Most of us think we know the moving story of Dietrich Bonhoeffer’s life—a pacifist pastor turns anti-Hitler conspirator due to horrors encountered during World War II—but does the evidence really support this prevailing view? Bonhoeffer the Assassin? Challenging the Myth, Recovering His Call to Peacemaking carefully examines the biographical and textual evidence and finds no support for the theory that Bonhoeffer abandoned his ethic of discipleship and was involved in plots to assassinate Hitler. In fact, Bonhoeffer consistently affirmed a strong stance of peacemaking from 1932 to the end of his life, and his commitment to peace was integrated into his theology as a whole.
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- Factual overview of Bonhoeffer’s history
- Explorative commentary on both sides of the Bonhoeffer story
- Conclusions supported by biographical and textual evidence
- Foreword by Stanley Hauerwas
- Title: Bonhoeffer the Assassin? Challenging the Myth, Recovering His Call to Peacemaking
- Authors: Mark Thiessen Nation, Anthony G. Siegrist, Daniel P. Umbel, and Stanley Hauerwas
- Publisher: Baker Academic
- Publication Date: 2013
- Pages: 256
About the Authors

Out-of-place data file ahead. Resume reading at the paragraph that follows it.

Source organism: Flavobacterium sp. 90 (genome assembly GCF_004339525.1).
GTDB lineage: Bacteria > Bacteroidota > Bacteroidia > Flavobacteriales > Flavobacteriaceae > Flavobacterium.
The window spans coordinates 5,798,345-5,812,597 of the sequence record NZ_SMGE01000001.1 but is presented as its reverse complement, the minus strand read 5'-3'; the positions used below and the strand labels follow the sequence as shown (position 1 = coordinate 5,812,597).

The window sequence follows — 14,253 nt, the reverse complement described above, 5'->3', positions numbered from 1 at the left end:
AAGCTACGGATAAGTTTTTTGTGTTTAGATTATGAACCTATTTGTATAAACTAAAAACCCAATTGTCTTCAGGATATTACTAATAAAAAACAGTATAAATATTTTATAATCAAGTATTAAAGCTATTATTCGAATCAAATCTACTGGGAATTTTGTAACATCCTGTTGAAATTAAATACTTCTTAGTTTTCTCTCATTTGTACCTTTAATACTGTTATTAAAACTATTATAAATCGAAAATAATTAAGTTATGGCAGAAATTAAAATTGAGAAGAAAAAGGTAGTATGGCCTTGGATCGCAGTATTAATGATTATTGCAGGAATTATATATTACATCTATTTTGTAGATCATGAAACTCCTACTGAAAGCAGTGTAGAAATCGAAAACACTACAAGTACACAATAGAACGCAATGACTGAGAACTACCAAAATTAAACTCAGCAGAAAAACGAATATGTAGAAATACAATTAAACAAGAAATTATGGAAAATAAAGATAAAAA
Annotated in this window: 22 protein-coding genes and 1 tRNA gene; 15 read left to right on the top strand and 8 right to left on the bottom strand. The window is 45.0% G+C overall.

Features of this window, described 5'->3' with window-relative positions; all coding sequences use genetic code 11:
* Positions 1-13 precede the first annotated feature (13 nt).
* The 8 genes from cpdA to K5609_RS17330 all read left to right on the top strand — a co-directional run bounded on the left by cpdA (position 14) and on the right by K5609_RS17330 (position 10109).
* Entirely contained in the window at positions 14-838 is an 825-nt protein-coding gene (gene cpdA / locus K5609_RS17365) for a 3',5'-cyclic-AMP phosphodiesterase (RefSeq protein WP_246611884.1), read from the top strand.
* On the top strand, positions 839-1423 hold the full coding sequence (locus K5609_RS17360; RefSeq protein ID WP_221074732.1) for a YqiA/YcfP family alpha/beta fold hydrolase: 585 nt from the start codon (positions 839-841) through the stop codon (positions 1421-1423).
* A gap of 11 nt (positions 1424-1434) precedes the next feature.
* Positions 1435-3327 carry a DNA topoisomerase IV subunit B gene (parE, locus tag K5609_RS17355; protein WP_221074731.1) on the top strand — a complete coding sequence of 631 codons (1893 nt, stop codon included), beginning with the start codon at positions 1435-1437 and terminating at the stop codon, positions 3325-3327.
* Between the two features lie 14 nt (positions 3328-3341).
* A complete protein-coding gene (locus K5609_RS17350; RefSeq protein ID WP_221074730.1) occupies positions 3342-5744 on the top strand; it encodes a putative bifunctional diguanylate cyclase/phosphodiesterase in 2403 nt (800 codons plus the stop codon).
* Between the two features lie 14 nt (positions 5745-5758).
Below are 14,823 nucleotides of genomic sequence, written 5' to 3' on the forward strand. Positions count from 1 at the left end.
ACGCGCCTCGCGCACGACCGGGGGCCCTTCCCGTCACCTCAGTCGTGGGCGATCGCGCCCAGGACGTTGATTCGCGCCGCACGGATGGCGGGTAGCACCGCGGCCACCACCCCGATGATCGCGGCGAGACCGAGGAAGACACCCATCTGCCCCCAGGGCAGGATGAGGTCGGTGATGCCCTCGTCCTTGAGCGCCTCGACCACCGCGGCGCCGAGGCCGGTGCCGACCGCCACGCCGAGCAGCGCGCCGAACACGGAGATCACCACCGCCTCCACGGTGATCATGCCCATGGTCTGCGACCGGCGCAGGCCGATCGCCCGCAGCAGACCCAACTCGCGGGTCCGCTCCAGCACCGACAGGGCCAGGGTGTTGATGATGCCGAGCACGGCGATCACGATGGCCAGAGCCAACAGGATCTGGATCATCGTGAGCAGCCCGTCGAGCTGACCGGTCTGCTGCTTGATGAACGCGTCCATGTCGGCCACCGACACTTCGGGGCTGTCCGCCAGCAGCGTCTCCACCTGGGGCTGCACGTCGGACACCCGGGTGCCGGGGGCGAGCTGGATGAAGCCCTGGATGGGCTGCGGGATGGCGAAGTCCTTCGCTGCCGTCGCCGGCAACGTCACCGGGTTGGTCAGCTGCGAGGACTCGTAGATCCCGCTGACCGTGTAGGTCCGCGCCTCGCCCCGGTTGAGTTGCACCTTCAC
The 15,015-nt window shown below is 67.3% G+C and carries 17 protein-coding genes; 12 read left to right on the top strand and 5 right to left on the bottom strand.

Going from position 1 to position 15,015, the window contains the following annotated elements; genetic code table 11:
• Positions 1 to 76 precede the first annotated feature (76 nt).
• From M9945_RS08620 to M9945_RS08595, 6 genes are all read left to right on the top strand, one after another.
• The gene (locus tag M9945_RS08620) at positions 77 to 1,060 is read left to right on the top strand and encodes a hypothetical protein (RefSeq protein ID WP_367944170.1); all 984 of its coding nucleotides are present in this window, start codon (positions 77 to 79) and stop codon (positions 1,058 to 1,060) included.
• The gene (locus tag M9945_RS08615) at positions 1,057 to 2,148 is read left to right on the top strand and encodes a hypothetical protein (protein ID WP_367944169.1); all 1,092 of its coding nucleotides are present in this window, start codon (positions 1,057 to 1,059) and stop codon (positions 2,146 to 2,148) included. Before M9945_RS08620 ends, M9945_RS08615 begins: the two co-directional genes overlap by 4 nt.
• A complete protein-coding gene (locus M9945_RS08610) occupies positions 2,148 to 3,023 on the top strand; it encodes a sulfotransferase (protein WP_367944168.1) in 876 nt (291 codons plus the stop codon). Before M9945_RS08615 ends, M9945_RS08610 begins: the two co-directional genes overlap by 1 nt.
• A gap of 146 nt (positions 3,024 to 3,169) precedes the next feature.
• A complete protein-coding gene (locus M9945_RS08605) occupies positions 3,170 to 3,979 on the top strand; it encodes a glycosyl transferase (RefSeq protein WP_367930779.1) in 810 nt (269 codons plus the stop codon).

Mark Thiessen Nation (PhD, Fuller Theological Seminary) is professor of theology at Eastern Mennonite Seminary in Harrisonburg, Virginia, and has authored several books.
Anthony G. Siegreist (ThD, Wycliffe College, University of Toronto) is associate professor of theology at Prairie Bible College in Three Hills, Alberta.
Daniel P. Umbel (MDiv, Eastern Mennonite Seminary) is a pastor, formerly of Mt. Olivet Church in Dyke, Virginia, who lives in Grafton, West Virginia.
Stanley Hauerwas is the Gilbert T. Rowe Professor of Theological Ethics at Duke University. Prior to that, he was a professor at the University of Notre Dame. In 2001, he was named “America’s Best Theologian” by TIME Magazine. Hauerwas is the author of numerous books, including Unsettling Arguments, Hannah’s Child: A Theologian’s Memoir, Christian Existence Today, and Living Gently in a Violent World.